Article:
search articles: 

   from the issue of February 16, 2006

  Calling program forges contacts between faculty, future students

Faculty Impact


Immersed in the scarlet and crème décor of the Admissions office, five English faculty members and two students listened - some nervous, others ready to herald the department - as they prepared to reach out to potential underclassmen Sunday afternoon.

CALLING PLAN - Debbie Minter, associate professor of English, and David Albright, a senior in Arts and Sciences from Alliance, talk...
 CALLING PLAN - Debbie Minter, associate professor of English, and David Albright, a senior in Arts and Sciences from Alliance, talk to high school students in the Admissions calling center on Feb. 11. English department volunteers - including five faculty and two students - contacted 49 high school students who are considering UNL and have specific interests in the English program. Photo by Troy Fedderson/University Communications.

"You wouldn't believe how blown away kids and parents are by this type of effort," said Alan Cerveny, dean of admissions, in a pre-call pep talk. "It means a lot to them to have an institution of this size calling them at home. Each of you will leave a marked impression."

Since November, Admissions has offered an open invitation to colleges, schools and departments to aid campus-recruiting efforts. Through this initiative, univesity officials have pushed for faculty to get more involved.

Admissions offers the use of a specialized call center to contact potential students via telephone, allowing faculty to answer questions and discuss the merits of individual programs.

"Phone calling has been an important part of undergraduate student recruitment for some time," said Cerveny, adding that UNL has offered student tele-counseling for years. "But, we've had some colleges and departments that have started calling students in recent years. What we are trying to do is make that effort more organized campus-wide, allowing departments to take advantage of our calling center."

David Burge, associate director of Admissions, said 12 academic units (including three departments with the English effort) have taken advantage of the opportunity.

While snow fell outside in the afternoon chill of Feb. 11, the seven English representatives extended their expertise to 49 high school students - mainly seniors - who have expressed an interest in studying English at UNL.

Contacts were typical with many callers gathering one-on-one discussions with students or parents, others leaving messages and some penciling in callbacks.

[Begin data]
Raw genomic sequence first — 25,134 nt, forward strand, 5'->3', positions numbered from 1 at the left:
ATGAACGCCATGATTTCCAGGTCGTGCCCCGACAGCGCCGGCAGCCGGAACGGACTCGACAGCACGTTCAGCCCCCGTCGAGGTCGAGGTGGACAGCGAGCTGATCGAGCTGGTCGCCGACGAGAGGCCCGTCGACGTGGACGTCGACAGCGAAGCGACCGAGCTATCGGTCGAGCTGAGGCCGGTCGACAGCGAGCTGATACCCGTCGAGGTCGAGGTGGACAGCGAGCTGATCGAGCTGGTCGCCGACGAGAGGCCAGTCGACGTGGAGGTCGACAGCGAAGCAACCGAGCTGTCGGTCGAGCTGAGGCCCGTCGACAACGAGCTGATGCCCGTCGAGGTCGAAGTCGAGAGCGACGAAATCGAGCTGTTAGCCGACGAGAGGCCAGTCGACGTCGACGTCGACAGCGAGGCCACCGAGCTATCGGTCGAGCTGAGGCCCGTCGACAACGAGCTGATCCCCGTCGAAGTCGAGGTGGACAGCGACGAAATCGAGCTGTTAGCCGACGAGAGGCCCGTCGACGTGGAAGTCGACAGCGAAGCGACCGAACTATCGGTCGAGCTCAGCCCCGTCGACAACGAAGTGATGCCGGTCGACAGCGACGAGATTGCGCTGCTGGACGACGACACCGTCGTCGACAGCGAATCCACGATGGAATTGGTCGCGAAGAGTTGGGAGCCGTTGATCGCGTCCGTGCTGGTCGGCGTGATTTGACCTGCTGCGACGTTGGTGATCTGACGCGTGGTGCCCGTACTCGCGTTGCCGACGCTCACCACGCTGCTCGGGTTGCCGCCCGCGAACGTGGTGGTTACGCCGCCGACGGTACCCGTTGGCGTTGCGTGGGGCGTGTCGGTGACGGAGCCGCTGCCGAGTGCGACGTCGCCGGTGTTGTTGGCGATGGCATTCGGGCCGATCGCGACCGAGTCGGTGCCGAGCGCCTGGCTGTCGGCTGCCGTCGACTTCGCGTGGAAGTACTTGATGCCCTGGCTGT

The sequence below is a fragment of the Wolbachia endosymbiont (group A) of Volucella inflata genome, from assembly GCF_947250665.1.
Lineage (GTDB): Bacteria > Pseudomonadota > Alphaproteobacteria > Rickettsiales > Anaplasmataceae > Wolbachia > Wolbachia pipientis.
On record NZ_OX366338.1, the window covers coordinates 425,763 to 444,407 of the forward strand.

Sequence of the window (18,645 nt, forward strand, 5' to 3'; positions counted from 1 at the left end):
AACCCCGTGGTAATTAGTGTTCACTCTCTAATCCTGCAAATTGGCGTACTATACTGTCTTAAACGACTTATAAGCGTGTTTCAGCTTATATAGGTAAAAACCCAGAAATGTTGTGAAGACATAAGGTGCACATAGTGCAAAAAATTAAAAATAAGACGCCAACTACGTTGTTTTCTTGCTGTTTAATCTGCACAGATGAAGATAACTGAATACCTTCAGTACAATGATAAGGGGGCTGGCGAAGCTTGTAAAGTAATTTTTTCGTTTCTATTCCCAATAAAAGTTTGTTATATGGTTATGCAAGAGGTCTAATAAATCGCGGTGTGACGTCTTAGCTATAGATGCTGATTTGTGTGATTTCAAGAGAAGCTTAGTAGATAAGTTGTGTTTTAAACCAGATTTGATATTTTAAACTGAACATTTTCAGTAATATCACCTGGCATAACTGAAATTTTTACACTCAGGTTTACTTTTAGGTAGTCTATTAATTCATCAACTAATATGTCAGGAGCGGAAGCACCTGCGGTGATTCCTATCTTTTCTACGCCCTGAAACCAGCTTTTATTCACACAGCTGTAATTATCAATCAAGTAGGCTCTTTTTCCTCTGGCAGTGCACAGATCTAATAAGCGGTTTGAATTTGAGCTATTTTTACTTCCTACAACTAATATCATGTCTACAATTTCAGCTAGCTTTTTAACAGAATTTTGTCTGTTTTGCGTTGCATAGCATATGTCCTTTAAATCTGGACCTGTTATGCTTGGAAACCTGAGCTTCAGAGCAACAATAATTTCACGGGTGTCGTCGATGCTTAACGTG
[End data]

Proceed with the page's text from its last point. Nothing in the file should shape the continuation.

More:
"This is the first time we've ever tried this type of student recruitment effort," said Susan Belasco, an English professor who organized the calling effort. "It is a good place for us to start."

The calling session stemmed from a fall meeting between representatives of Admissions and the College of Arts and Sciences. Belasco said that meeting featured options to enhance recruitment efforts, including faculty calls.

Belasco was familiar with similar efforts at private schools, however she knew it would be new territory for a "state school." She reported the information back to a curriculum committee (of which she chairs) and it was decided that English would give the calls a try.

"I don't believe we will be able to tell if this is successful by one time out," Belasco said, calling it a pilot program. "But, it works to our advantage to do whatever we can - even if that means taking time away from personal activities - to recruit good students."

English faculty who participated in the calls were Belasco, Grace Bauer, Janet Haskins, Debbie Minter and Joy Ritchie. Belasco also recruited seniors Nathan and Sarah Albright as callers.

"That is something Admissions suggested," Belasco said. "Having undergraduates speak about their experience is something that remains effective."

Cerveny said the average high school student entered into the Admissions database as a junior will receive a minimum of 65 different contacts from UNL representatives. While he believes that number is impressive, adding one more from faculty who will have direct interactions with a student, could be the factor that tips a college choice to UNL's favor.

"Our philosophy in Admissions is to make each and every student feel special, to feel like the University of Nebraska wants them," Cerveny said. "There are a number of ways we can do that. But nothing is going to rival getting a call from a professor in the area of study they are interested in."

For more information on the faculty-calling program, contact Admissions at 472-2023.



Faculty Impact
Project explores health issues from Nebraska to China
Tiffany lights Gallery
Binek seeks to put new face on physics education
Finding 'Hope for a Global Ethic'